Fools rush in where angels fear to tread; and the hope that there may be many tentative efforts towards a philosophy of education, and that all of them will bring us nearer to the magnum opus, encourages me to launch one such attempt. The central thought, or rather body of thought, upon [p xii] which I found, is the somewhat obvious fact that the child is a person with all the possibilities and powers included in personality. Some of the members which develop from this nucleus have been exploited from time to time by educational thinkers, and exist vaguely in the general common sense, a notion here, another there. One thesis, which is, perhaps, new, that Education is the Science of Relations, appears to me to solve the question of a curriculum, as showing that the object of education is to put a child in living touch with as much as may be of the life of Nature and of thought. Add to this one or two keys to self-knowledge, and the educated youth goes forth with some idea of self-management, with some pursuits, and many vital interests. My excuse for venturing to offer a solution, however tentative and passing, to the problem of education is twofold. For between thirty and forty years I have laboured without pause to establish a working and philosophic theory of education; and in the next place, each article of the educational faith I offer has been arrived at by inductive processes; and has, I think, been verified by a long and wide series of experiments. It is, however, with sincere diffidence that I venture to offer the results of this long labour; because I know that in this field there are many labourers far more able and expert than I—the ‘angels’ who fear to tread, so precarious is the footing!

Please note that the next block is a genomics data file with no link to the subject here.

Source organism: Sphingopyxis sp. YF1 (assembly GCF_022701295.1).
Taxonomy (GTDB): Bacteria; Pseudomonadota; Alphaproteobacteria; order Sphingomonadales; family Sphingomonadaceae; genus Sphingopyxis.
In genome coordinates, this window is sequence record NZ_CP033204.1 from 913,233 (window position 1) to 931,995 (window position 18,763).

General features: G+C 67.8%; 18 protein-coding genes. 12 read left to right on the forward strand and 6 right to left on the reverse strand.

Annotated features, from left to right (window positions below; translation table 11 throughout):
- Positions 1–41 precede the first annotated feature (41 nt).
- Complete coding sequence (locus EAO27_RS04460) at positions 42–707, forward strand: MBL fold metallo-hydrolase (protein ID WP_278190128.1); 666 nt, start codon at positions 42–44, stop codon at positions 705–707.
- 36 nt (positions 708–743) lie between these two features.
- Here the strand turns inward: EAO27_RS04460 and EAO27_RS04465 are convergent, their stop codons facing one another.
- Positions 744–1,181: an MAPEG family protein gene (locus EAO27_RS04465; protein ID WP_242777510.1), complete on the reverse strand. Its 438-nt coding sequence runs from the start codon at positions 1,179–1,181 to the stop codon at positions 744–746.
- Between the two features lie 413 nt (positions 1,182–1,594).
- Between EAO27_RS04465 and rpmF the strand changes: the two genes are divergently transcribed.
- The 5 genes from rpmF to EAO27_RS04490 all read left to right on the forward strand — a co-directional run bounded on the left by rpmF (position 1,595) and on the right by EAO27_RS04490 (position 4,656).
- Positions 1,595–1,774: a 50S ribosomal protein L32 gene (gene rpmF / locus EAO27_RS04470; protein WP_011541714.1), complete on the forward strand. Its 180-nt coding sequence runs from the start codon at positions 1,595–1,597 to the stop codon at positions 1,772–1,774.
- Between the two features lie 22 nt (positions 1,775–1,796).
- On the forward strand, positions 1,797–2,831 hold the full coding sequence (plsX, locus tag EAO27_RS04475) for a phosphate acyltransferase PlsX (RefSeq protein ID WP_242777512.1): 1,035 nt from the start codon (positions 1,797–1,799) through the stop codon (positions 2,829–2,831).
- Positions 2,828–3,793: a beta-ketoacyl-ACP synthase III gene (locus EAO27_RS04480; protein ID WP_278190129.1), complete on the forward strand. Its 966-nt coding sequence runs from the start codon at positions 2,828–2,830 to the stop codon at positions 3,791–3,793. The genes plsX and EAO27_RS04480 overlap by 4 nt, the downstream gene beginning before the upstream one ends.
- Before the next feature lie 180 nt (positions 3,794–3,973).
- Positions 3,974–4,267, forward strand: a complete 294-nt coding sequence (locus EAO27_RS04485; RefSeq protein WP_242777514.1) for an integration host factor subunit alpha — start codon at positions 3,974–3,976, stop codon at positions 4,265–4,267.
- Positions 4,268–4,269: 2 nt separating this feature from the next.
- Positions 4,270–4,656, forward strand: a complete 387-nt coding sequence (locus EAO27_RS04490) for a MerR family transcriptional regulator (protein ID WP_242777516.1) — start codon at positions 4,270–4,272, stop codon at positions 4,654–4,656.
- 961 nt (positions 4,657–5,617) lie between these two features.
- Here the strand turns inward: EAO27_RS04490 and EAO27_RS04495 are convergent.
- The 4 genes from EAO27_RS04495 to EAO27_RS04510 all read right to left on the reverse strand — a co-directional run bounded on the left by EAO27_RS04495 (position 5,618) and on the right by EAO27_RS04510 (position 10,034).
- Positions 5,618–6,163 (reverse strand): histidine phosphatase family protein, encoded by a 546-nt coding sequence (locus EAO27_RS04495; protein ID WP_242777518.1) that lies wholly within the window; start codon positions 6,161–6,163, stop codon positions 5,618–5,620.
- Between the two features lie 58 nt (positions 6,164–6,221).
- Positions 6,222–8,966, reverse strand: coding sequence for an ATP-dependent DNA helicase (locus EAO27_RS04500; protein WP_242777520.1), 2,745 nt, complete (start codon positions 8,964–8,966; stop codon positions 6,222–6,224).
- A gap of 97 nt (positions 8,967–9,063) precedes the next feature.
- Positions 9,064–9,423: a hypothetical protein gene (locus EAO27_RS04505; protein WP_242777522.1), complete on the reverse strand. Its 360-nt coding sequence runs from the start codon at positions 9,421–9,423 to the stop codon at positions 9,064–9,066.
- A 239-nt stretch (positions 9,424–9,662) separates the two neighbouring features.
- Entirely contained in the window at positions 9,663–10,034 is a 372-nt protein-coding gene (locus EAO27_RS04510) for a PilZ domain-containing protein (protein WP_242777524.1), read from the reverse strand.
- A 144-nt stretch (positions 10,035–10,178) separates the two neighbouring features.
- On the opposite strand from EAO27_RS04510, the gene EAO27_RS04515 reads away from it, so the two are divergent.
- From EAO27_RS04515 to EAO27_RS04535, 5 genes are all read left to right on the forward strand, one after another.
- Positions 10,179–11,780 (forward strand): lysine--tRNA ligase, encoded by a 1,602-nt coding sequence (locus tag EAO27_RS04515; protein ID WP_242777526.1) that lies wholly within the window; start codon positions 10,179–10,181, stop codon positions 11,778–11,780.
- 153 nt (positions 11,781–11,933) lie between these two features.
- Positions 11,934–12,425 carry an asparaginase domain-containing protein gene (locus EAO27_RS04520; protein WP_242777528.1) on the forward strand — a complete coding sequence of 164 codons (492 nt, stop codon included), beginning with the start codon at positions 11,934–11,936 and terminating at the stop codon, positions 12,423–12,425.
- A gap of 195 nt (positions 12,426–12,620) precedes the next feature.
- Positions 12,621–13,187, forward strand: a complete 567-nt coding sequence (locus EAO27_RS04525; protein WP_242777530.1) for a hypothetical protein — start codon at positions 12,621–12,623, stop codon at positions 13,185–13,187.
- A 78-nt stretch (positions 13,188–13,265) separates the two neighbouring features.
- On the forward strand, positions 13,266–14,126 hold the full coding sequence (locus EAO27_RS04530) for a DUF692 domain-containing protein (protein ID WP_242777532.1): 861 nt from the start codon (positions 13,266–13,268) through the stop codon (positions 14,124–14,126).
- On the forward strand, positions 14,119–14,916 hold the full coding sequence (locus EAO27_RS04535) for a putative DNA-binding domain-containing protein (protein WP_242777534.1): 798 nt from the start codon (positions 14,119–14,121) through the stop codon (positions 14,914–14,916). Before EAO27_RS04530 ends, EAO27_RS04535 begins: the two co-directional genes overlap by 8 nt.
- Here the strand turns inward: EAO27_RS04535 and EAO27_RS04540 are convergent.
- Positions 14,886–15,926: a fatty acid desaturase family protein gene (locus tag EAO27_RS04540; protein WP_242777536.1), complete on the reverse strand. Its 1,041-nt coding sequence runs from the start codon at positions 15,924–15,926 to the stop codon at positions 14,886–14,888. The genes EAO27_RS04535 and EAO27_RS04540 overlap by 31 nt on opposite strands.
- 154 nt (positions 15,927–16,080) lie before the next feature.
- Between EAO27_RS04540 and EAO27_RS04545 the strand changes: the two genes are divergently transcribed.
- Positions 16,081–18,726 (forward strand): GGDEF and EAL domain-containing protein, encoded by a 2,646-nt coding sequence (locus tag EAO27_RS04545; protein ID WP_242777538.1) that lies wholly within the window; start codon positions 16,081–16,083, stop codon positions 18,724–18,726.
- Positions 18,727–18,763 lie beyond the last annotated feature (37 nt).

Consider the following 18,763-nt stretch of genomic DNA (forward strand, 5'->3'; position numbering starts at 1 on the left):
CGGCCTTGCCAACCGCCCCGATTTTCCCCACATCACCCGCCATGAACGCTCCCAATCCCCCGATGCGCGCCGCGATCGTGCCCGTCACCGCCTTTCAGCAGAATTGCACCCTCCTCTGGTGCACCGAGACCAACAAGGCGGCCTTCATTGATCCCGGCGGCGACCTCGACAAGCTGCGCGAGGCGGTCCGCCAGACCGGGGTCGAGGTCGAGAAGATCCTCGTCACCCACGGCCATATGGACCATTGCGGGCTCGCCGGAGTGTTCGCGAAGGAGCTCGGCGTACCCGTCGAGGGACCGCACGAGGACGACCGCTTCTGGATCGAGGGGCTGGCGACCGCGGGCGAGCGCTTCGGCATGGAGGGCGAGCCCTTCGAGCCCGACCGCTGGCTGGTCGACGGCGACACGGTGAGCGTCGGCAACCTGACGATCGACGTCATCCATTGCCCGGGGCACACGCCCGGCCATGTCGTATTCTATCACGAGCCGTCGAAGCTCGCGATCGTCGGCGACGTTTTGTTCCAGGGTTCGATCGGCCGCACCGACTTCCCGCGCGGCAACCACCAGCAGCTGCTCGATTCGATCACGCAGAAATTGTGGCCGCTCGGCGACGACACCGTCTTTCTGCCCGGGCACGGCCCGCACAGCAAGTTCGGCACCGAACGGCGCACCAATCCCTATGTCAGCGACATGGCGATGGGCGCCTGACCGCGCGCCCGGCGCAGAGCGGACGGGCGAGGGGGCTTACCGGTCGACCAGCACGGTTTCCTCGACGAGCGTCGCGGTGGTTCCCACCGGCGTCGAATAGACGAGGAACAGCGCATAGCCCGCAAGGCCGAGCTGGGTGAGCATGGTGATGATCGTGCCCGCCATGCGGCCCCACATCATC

But, if only pour encourager les autres, I append a short synopsis of the educational theory advanced [p xiii] in the volumes of the ‘Home Education Series.’ The treatment is not methodic, but incidental; here a little, there a little, as seemed to me most likely to meet the occasions of parents and teachers. I should add that in the course of a number of years the various essays have been prepared for the use of the Parents’ Educational Union in the hope that that Society might witness for a more or less coherent body of educational thought.

“The consequence of truth is great; therefore the judgment of it must not be negligent.”


1. Children are born persons.

2. They are not born either good or bad, but with possibilities for good and evil.

3. The principles of authority on the one hand and obedience on the other, are natural, necessary and fundamental; but—

4. These principles are limited by the respect due to the personality of children, which must not be encroached upon, whether by fear or love, suggestion or influence, or undue play upon any one natural desire.

5. Therefore we are limited to three educational instruments—the atmosphere of environment, the discipline of habit, and the presentation of living ideas.

6. By the saying, education is an atmosphere, it is not meant that a child should be isolated in what may be called a ‘child environment,’ [p xiv] especially adapted and prepared; but that we should take into account the educational value of his natural home atmosphere, both as regards persons and things, and should let him live freely among his proper conditions. It stultifies a child to bring down his world to the ‘child’s’ level.